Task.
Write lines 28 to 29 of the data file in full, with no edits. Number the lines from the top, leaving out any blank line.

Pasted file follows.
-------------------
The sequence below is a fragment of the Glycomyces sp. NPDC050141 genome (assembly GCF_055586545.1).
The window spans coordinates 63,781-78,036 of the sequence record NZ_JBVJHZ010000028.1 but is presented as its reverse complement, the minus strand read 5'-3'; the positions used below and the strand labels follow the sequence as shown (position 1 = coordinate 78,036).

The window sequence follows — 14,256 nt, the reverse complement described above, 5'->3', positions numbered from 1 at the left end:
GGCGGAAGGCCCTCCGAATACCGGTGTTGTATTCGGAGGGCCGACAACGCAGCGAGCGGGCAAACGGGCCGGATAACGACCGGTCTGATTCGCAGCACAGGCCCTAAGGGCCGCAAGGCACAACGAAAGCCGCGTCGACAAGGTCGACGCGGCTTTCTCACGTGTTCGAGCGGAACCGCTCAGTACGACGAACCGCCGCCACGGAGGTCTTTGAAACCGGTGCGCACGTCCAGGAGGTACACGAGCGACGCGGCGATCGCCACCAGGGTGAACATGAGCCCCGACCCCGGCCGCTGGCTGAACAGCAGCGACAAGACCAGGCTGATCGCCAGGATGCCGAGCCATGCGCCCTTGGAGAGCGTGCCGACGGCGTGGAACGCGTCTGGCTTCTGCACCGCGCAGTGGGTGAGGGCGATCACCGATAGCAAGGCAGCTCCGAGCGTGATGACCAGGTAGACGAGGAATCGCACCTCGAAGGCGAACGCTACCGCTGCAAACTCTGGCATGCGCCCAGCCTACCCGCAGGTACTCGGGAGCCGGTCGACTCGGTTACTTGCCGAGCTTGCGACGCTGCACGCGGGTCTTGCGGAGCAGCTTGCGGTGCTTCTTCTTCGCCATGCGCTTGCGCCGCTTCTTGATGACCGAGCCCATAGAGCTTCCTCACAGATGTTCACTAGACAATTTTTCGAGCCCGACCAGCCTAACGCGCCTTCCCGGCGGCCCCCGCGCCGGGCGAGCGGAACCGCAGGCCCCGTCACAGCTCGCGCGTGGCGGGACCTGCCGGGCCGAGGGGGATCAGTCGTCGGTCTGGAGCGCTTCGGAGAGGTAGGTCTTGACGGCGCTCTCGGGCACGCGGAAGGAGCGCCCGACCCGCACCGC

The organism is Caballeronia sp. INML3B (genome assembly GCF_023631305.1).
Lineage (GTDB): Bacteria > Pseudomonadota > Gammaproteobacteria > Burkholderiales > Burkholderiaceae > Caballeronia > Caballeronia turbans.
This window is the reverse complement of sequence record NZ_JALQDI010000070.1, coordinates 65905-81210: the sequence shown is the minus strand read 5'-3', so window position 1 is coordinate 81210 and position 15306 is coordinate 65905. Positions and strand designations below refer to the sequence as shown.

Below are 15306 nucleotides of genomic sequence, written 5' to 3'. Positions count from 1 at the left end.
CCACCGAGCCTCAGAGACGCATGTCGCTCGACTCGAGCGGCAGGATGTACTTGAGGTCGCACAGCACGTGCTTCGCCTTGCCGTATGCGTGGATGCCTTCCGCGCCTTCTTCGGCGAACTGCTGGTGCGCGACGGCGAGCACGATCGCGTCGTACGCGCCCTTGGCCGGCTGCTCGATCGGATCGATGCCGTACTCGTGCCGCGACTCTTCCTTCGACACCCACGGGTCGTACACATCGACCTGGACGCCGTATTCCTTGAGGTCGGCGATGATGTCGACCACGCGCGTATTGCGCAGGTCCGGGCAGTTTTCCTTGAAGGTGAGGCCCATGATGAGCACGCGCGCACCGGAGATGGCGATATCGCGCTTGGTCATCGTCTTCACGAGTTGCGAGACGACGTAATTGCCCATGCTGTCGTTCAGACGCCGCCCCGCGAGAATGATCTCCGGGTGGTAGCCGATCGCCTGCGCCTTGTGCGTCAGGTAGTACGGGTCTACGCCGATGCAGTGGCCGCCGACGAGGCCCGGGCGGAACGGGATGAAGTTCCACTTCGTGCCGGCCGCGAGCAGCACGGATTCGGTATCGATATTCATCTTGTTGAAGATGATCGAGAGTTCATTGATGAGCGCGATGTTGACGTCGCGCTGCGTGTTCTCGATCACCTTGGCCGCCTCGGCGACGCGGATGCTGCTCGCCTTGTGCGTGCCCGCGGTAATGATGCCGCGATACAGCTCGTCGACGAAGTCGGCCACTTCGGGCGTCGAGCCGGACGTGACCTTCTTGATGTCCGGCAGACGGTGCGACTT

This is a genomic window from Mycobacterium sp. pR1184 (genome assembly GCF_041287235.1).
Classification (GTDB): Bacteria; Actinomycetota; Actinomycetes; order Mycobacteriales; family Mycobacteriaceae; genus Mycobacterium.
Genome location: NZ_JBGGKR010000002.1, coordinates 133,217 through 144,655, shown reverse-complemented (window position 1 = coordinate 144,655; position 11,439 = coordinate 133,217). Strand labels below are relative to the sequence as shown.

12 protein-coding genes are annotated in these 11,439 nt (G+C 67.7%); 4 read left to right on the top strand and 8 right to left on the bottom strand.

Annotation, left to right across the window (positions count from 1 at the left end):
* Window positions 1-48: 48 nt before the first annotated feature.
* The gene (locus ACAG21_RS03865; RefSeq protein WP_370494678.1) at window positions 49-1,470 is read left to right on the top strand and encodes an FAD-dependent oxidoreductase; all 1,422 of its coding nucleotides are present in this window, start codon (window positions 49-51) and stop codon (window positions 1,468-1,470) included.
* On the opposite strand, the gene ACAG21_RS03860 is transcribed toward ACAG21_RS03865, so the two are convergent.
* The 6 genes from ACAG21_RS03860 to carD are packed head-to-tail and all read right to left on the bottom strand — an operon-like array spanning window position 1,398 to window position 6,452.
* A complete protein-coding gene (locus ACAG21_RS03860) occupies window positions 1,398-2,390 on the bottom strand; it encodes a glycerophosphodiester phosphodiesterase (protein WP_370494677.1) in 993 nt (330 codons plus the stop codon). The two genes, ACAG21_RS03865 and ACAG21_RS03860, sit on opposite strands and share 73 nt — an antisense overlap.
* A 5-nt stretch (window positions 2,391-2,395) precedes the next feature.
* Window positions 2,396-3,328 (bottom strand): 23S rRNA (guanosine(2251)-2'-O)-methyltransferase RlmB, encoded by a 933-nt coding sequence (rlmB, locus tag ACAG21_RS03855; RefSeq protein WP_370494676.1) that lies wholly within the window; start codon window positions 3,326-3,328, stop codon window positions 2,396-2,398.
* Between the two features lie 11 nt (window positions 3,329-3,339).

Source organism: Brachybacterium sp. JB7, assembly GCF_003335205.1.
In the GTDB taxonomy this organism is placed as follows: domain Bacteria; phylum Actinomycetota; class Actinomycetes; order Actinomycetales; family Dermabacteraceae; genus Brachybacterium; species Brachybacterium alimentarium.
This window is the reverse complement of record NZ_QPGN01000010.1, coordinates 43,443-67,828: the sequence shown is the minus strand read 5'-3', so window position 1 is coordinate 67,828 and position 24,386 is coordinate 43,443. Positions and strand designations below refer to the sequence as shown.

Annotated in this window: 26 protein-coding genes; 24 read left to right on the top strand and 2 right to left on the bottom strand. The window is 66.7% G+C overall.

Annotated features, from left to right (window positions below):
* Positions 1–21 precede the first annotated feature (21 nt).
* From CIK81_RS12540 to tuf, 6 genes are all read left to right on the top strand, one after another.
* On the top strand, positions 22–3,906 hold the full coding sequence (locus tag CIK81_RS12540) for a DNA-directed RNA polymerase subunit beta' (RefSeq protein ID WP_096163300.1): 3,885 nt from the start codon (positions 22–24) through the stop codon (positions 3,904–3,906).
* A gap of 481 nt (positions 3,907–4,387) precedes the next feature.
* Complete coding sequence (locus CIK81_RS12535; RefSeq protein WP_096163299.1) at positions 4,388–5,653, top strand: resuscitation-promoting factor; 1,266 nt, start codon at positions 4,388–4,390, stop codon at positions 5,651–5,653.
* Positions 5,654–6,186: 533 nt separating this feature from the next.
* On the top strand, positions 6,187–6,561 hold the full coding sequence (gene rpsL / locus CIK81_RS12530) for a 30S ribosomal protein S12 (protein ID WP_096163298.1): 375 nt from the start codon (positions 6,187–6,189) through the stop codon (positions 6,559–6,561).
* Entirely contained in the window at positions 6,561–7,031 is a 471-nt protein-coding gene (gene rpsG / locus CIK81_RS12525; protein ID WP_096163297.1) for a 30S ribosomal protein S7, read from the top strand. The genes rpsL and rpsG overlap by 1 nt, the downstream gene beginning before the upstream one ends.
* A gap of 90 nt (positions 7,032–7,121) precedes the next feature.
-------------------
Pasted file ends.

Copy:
* Positions 1–21 precede the first annotated feature (21 nt).
* From CIK81_RS12540 to tuf, 6 genes are all read left to right on the top strand, one after another.